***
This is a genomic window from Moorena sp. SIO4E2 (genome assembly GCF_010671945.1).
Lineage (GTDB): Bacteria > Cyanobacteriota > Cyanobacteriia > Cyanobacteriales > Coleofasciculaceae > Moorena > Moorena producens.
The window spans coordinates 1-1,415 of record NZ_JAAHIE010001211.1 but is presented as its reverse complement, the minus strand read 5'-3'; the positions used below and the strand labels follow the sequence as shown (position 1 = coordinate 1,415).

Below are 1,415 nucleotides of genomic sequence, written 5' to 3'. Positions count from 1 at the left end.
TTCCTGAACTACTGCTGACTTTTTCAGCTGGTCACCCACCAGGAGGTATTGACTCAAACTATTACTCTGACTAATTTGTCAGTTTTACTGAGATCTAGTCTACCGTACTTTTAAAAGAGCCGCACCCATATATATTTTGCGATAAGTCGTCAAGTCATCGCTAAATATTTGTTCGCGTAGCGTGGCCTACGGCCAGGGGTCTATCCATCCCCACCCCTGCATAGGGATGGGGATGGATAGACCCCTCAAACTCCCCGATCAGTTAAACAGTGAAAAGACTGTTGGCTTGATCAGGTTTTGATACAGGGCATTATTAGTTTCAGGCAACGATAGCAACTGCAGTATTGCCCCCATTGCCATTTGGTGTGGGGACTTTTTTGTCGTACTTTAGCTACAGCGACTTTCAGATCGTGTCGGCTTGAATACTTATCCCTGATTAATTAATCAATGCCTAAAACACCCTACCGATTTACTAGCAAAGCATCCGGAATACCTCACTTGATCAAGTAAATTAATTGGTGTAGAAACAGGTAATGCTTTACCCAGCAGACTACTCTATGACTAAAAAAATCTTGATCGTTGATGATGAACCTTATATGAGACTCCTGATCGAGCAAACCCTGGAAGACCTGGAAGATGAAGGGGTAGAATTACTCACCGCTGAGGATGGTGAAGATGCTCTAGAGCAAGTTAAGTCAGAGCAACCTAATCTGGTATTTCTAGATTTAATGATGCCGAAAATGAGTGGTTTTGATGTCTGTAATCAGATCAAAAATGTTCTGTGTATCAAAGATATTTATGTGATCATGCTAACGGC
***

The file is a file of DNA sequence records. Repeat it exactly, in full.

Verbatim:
This is a genomic window from Moorena sp. SIO4E2 (genome assembly GCF_010671945.1).
Lineage (GTDB): Bacteria > Cyanobacteriota > Cyanobacteriia > Cyanobacteriales > Coleofasciculaceae > Moorena > Moorena producens.
The window spans coordinates 1-1,415 of record NZ_JAAHIE010001211.1 but is presented as its reverse complement, the minus strand read 5'-3'; the positions used below and the strand labels follow the sequence as shown (position 1 = coordinate 1,415).

Below are 1,415 nucleotides of genomic sequence, written 5' to 3'. Positions count from 1 at the left end.
TTCCTGAACTACTGCTGACTTTTTCAGCTGGTCACCCACCAGGAGGTATTGACTCAAACTATTACTCTGACTAATTTGTCAGTTTTACTGAGATCTAGTCTACCGTACTTTTAAAAGAGCCGCACCCATATATATTTTGCGATAAGTCGTCAAGTCATCGCTAAATATTTGTTCGCGTAGCGTGGCCTACGGCCAGGGGTCTATCCATCCCCACCCCTGCATAGGGATGGGGATGGATAGACCCCTCAAACTCCCCGATCAGTTAAACAGTGAAAAGACTGTTGGCTTGATCAGGTTTTGATACAGGGCATTATTAGTTTCAGGCAACGATAGCAACTGCAGTATTGCCCCCATTGCCATTTGGTGTGGGGACTTTTTTGTCGTACTTTAGCTACAGCGACTTTCAGATCGTGTCGGCTTGAATACTTATCCCTGATTAATTAATCAATGCCTAAAACACCCTACCGATTTACTAGCAAAGCATCCGGAATACCTCACTTGATCAAGTAAATTAATTGGTGTAGAAACAGGTAATGCTTTACCCAGCAGACTACTCTATGACTAAAAAAATCTTGATCGTTGATGATGAACCTTATATGAGACTCCTGATCGAGCAAACCCTGGAAGACCTGGAAGATGAAGGGGTAGAATTACTCACCGCTGAGGATGGTGAAGATGCTCTAGAGCAAGTTAAGTCAGAGCAACCTAATCTGGTATTTCTAGATTTAATGATGCCGAAAATGAGTGGTTTTGATGTCTGTAATCAGATCAAAAATGTTCTGTGTATCAAAGATATTTATGTGATCATGCTAACGGC